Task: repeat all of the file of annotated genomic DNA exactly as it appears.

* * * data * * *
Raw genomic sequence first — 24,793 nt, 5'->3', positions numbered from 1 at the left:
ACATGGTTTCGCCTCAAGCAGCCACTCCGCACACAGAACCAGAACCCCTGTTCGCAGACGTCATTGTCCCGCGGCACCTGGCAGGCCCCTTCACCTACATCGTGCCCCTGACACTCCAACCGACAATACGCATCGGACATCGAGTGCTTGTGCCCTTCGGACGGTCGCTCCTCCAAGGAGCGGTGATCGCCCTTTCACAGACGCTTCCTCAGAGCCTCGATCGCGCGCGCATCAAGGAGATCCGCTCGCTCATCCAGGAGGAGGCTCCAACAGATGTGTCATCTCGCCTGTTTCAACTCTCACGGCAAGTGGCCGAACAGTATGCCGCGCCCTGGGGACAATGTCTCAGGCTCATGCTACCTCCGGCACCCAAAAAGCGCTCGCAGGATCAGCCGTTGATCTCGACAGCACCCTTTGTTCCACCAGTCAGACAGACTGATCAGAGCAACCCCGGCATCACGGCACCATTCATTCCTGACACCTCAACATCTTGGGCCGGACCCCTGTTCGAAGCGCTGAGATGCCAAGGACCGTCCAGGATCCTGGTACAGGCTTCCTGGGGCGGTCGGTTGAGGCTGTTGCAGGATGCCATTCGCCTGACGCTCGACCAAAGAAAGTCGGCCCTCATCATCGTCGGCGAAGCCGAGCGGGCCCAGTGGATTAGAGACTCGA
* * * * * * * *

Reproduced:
Raw genomic sequence first — 24,793 nt, 5'->3', positions numbered from 1 at the left:
ACATGGTTTCGCCTCAAGCAGCCACTCCGCACACAGAACCAGAACCCCTGTTCGCAGACGTCATTGTCCCGCGGCACCTGGCAGGCCCCTTCACCTACATCGTGCCCCTGACACTCCAACCGACAATACGCATCGGACATCGAGTGCTTGTGCCCTTCGGACGGTCGCTCCTCCAAGGAGCGGTGATCGCCCTTTCACAGACGCTTCCTCAGAGCCTCGATCGCGCGCGCATCAAGGAGATCCGCTCGCTCATCCAGGAGGAGGCTCCAACAGATGTGTCATCTCGCCTGTTTCAACTCTCACGGCAAGTGGCCGAACAGTATGCCGCGCCCTGGGGACAATGTCTCAGGCTCATGCTACCTCCGGCACCCAAAAAGCGCTCGCAGGATCAGCCGTTGATCTCGACAGCACCCTTTGTTCCACCAGTCAGACAGACTGATCAGAGCAACCCCGGCATCACGGCACCATTCATTCCTGACACCTCAACATCTTGGGCCGGACCCCTGTTCGAAGCGCTGAGATGCCAAGGACCGTCCAGGATCCTGGTACAGGCTTCCTGGGGCGGTCGGTTGAGGCTGTTGCAGGATGCCATTCGCCTGACGCTCGACCAAAGAAAGTCGGCCCTCATCATCGTCGGCGAAGCCGAGCGGGCCCAGTGGATTAGAGACTCGA